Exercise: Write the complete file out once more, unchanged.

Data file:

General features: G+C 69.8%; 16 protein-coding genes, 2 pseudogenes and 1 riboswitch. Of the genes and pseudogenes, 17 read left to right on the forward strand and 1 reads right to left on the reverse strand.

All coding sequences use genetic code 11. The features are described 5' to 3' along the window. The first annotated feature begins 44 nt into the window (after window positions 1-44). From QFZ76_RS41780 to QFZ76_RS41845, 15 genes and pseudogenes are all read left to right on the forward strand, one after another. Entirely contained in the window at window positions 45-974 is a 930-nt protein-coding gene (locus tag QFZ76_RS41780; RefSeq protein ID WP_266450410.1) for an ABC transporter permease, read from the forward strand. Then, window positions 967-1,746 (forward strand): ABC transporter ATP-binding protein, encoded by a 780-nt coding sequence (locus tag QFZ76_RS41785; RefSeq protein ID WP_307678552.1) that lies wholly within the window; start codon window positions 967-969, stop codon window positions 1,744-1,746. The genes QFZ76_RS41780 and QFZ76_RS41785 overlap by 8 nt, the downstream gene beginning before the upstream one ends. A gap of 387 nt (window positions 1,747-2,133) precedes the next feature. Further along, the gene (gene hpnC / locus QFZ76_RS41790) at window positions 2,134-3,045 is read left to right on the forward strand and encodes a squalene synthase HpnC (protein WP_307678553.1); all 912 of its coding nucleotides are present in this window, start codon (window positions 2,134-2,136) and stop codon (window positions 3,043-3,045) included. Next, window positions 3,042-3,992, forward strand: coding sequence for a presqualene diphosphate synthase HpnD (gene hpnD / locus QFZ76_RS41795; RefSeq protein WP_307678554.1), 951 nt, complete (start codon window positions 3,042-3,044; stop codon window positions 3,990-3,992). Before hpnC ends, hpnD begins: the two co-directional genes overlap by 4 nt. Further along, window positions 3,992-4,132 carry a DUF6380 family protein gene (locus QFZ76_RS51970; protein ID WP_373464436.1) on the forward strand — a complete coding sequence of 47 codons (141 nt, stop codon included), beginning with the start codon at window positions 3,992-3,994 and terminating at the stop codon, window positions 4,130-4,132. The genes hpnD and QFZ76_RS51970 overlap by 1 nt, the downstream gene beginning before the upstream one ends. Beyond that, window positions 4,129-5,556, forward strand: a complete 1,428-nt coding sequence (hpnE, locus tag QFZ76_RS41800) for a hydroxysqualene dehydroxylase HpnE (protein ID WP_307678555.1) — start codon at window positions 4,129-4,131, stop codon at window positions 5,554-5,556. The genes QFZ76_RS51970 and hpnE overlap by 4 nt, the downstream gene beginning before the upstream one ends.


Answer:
General features: G+C 69.8%; 16 protein-coding genes, 2 pseudogenes and 1 riboswitch. Of the genes and pseudogenes, 17 read left to right on the forward strand and 1 reads right to left on the reverse strand.

All coding sequences use genetic code 11. The features are described 5' to 3' along the window. The first annotated feature begins 44 nt into the window (after window positions 1-44). From QFZ76_RS41780 to QFZ76_RS41845, 15 genes and pseudogenes are all read left to right on the forward strand, one after another. Entirely contained in the window at window positions 45-974 is a 930-nt protein-coding gene (locus tag QFZ76_RS41780; RefSeq protein ID WP_266450410.1) for an ABC transporter permease, read from the forward strand. Then, window positions 967-1,746 (forward strand): ABC transporter ATP-binding protein, encoded by a 780-nt coding sequence (locus tag QFZ76_RS41785; RefSeq protein ID WP_307678552.1) that lies wholly within the window; start codon window positions 967-969, stop codon window positions 1,744-1,746. The genes QFZ76_RS41780 and QFZ76_RS41785 overlap by 8 nt, the downstream gene beginning before the upstream one ends. A gap of 387 nt (window positions 1,747-2,133) precedes the next feature. Further along, the gene (gene hpnC / locus QFZ76_RS41790) at window positions 2,134-3,045 is read left to right on the forward strand and encodes a squalene synthase HpnC (protein WP_307678553.1); all 912 of its coding nucleotides are present in this window, start codon (window positions 2,134-2,136) and stop codon (window positions 3,043-3,045) included. Next, window positions 3,042-3,992, forward strand: coding sequence for a presqualene diphosphate synthase HpnD (gene hpnD / locus QFZ76_RS41795; RefSeq protein WP_307678554.1), 951 nt, complete (start codon window positions 3,042-3,044; stop codon window positions 3,990-3,992). Before hpnC ends, hpnD begins: the two co-directional genes overlap by 4 nt. Further along, window positions 3,992-4,132 carry a DUF6380 family protein gene (locus QFZ76_RS51970; protein ID WP_373464436.1) on the forward strand — a complete coding sequence of 47 codons (141 nt, stop codon included), beginning with the start codon at window positions 3,992-3,994 and terminating at the stop codon, window positions 4,130-4,132. The genes hpnD and QFZ76_RS51970 overlap by 1 nt, the downstream gene beginning before the upstream one ends. Beyond that, window positions 4,129-5,556, forward strand: a complete 1,428-nt coding sequence (hpnE, locus tag QFZ76_RS41800) for a hydroxysqualene dehydroxylase HpnE (protein ID WP_307678555.1) — start codon at window positions 4,129-4,131, stop codon at window positions 5,554-5,556. The genes QFZ76_RS51970 and hpnE overlap by 4 nt, the downstream gene beginning before the upstream one ends.